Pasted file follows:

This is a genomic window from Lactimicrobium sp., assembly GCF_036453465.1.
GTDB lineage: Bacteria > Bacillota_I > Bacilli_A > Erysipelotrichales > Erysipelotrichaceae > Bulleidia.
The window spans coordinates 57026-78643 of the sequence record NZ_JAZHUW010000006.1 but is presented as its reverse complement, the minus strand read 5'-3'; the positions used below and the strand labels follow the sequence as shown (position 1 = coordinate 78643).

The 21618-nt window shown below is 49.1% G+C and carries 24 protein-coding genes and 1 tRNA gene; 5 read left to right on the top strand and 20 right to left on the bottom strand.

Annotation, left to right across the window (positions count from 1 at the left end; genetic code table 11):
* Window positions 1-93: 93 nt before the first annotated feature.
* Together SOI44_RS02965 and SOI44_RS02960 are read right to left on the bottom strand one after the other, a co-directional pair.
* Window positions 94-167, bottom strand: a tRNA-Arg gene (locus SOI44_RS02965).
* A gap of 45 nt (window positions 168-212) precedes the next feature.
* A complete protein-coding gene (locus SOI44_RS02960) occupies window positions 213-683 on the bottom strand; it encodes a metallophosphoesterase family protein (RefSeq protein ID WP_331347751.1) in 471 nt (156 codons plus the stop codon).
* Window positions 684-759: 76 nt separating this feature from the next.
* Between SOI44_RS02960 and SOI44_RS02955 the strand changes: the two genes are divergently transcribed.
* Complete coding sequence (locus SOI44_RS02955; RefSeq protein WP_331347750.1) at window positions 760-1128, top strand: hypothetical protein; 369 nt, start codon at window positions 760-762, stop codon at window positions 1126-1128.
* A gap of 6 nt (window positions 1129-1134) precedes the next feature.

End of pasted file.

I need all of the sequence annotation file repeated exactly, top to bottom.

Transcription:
This is a genomic window from Lactimicrobium sp., assembly GCF_036453465.1.
GTDB lineage: Bacteria > Bacillota_I > Bacilli_A > Erysipelotrichales > Erysipelotrichaceae > Bulleidia.
The window spans coordinates 57026-78643 of the sequence record NZ_JAZHUW010000006.1 but is presented as its reverse complement, the minus strand read 5'-3'; the positions used below and the strand labels follow the sequence as shown (position 1 = coordinate 78643).

The 21618-nt window shown below is 49.1% G+C and carries 24 protein-coding genes and 1 tRNA gene; 5 read left to right on the top strand and 20 right to left on the bottom strand.

Annotation, left to right across the window (positions count from 1 at the left end; genetic code table 11):
* Window positions 1-93: 93 nt before the first annotated feature.
* Together SOI44_RS02965 and SOI44_RS02960 are read right to left on the bottom strand one after the other, a co-directional pair.
* Window positions 94-167, bottom strand: a tRNA-Arg gene (locus SOI44_RS02965).
* A gap of 45 nt (window positions 168-212) precedes the next feature.
* A complete protein-coding gene (locus SOI44_RS02960) occupies window positions 213-683 on the bottom strand; it encodes a metallophosphoesterase family protein (RefSeq protein ID WP_331347751.1) in 471 nt (156 codons plus the stop codon).
* Window positions 684-759: 76 nt separating this feature from the next.
* Between SOI44_RS02960 and SOI44_RS02955 the strand changes: the two genes are divergently transcribed.
* Complete coding sequence (locus SOI44_RS02955; RefSeq protein WP_331347750.1) at window positions 760-1128, top strand: hypothetical protein; 369 nt, start codon at window positions 760-762, stop codon at window positions 1126-1128.
* A gap of 6 nt (window positions 1129-1134) precedes the next feature.